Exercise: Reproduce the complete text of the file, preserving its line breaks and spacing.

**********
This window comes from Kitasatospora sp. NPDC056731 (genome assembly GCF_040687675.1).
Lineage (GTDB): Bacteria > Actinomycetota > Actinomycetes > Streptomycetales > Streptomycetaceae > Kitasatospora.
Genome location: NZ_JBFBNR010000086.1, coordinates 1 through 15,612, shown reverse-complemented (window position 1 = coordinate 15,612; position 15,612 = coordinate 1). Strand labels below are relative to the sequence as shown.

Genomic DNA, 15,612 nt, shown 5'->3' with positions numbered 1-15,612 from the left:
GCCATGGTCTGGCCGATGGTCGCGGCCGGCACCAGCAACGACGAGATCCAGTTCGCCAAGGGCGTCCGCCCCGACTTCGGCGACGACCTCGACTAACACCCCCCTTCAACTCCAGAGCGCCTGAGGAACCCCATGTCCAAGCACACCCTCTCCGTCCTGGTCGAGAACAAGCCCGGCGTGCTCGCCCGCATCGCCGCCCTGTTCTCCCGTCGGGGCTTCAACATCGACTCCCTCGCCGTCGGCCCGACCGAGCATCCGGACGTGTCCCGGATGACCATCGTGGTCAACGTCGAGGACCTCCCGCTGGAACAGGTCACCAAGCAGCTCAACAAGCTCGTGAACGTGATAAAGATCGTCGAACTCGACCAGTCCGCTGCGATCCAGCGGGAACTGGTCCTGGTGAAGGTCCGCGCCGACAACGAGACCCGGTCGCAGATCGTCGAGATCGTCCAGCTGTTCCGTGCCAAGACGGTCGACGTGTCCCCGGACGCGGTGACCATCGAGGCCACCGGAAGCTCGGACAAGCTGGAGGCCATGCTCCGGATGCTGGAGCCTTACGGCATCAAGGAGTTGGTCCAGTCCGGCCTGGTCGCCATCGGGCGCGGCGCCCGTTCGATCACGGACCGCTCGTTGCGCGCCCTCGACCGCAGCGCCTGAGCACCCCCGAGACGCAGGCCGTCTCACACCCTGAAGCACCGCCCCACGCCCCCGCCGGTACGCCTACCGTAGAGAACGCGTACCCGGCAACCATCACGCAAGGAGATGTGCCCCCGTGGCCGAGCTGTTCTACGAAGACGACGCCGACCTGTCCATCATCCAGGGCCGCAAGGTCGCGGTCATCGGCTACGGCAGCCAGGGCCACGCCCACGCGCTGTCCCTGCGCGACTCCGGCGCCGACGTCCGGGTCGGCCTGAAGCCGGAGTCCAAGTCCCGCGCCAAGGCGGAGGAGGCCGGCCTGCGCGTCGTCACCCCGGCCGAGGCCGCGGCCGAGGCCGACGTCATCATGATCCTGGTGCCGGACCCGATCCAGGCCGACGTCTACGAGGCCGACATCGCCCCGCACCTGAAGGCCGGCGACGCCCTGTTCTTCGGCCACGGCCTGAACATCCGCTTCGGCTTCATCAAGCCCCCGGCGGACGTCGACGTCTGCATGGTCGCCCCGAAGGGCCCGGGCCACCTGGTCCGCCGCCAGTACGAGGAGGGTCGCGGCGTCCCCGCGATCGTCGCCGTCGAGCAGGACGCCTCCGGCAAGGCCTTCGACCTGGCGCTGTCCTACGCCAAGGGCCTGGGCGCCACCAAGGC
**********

This window comes from Kitasatospora sp. NPDC056731 (genome assembly GCF_040687675.1).
Lineage (GTDB): Bacteria > Actinomycetota > Actinomycetes > Streptomycetales > Streptomycetaceae > Kitasatospora.
Genome location: NZ_JBFBNR010000086.1, coordinates 1 through 15,612, shown reverse-complemented (window position 1 = coordinate 15,612; position 15,612 = coordinate 1). Strand labels below are relative to the sequence as shown.

Genomic DNA, 15,612 nt, shown 5'->3' with positions numbered 1-15,612 from the left:
GCCATGGTCTGGCCGATGGTCGCGGCCGGCACCAGCAACGACGAGATCCAGTTCGCCAAGGGCGTCCGCCCCGACTTCGGCGACGACCTCGACTAACACCCCCCTTCAACTCCAGAGCGCCTGAGGAACCCCATGTCCAAGCACACCCTCTCCGTCCTGGTCGAGAACAAGCCCGGCGTGCTCGCCCGCATCGCCGCCCTGTTCTCCCGTCGGGGCTTCAACATCGACTCCCTCGCCGTCGGCCCGACCGAGCATCCGGACGTGTCCCGGATGACCATCGTGGTCAACGTCGAGGACCTCCCGCTGGAACAGGTCACCAAGCAGCTCAACAAGCTCGTGAACGTGATAAAGATCGTCGAACTCGACCAGTCCGCTGCGATCCAGCGGGAACTGGTCCTGGTGAAGGTCCGCGCCGACAACGAGACCCGGTCGCAGATCGTCGAGATCGTCCAGCTGTTCCGTGCCAAGACGGTCGACGTGTCCCCGGACGCGGTGACCATCGAGGCCACCGGAAGCTCGGACAAGCTGGAGGCCATGCTCCGGATGCTGGAGCCTTACGGCATCAAGGAGTTGGTCCAGTCCGGCCTGGTCGCCATCGGGCGCGGCGCCCGTTCGATCACGGACCGCTCGTTGCGCGCCCTCGACCGCAGCGCCTGAGCACCCCCGAGACGCAGGCCGTCTCACACCCTGAAGCACCGCCCCACGCCCCCGCCGGTACGCCTACCGTAGAGAACGCGTACCCGGCAACCATCACGCAAGGAGATGTGCCCCCGTGGCCGAGCTGTTCTACGAAGACGACGCCGACCTGTCCATCATCCAGGGCCGCAAGGTCGCGGTCATCGGCTACGGCAGCCAGGGCCACGCCCACGCGCTGTCCCTGCGCGACTCCGGCGCCGACGTCCGGGTCGGCCTGAAGCCGGAGTCCAAGTCCCGCGCCAAGGCGGAGGAGGCCGGCCTGCGCGTCGTCACCCCGGCCGAGGCCGCGGCCGAGGCCGACGTCATCATGATCCTGGTGCCGGACCCGATCCAGGCCGACGTCTACGAGGCCGACATCGCCCCGCACCTGAAGGCCGGCGACGCCCTGTTCTTCGGCCACGGCCTGAACATCCGCTTCGGCTTCATCAAGCCCCCGGCGGACGTCGACGTCTGCATGGTCGCCCCGAAGGGCCCGGGCCACCTGGTCCGCCGCCAGTACGAGGAGGGTCGCGGCGTCCCCGCGATCGTCGCCGTCGAGCAGGACGCCTCCGGCAAGGCCTTCGACCTGGCGCTGTCCTACGCCAAGGGCCTGGGCGCCACCAAGGC